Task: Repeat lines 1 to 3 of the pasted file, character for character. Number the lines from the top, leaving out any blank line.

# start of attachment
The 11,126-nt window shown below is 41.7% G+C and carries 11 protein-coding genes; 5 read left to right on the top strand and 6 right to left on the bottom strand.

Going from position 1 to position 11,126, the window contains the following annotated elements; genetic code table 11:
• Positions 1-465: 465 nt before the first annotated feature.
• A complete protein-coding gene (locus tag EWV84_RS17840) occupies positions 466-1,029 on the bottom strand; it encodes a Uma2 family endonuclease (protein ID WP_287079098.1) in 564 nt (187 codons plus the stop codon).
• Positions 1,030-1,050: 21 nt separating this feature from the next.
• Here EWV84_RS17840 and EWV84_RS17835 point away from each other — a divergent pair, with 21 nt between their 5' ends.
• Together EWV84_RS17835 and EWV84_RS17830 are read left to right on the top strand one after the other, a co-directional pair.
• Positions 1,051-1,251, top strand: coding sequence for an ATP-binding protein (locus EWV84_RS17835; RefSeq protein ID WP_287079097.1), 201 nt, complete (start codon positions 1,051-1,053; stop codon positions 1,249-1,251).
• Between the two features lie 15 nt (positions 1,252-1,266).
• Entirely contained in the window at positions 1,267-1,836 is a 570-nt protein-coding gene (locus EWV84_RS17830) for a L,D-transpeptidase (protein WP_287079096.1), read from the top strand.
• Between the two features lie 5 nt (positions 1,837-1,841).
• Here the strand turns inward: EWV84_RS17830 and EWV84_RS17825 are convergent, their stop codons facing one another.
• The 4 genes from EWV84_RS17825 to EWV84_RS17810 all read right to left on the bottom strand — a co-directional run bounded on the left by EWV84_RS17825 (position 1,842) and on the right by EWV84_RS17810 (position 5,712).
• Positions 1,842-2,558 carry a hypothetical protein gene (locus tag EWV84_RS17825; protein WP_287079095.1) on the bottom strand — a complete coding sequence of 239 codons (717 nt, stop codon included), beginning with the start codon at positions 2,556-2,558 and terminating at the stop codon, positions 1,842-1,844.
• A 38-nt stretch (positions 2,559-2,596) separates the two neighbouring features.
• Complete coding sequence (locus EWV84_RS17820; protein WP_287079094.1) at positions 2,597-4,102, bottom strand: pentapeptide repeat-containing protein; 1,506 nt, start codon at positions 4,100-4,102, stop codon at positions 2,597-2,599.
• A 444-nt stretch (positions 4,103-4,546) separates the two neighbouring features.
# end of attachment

The 11,126-nt window shown below is 41.7% G+C and carries 11 protein-coding genes; 5 read left to right on the top strand and 6 right to left on the bottom strand.

Going from position 1 to position 11,126, the window contains the following annotated elements; genetic code table 11:
• Positions 1-465: 465 nt before the first annotated feature.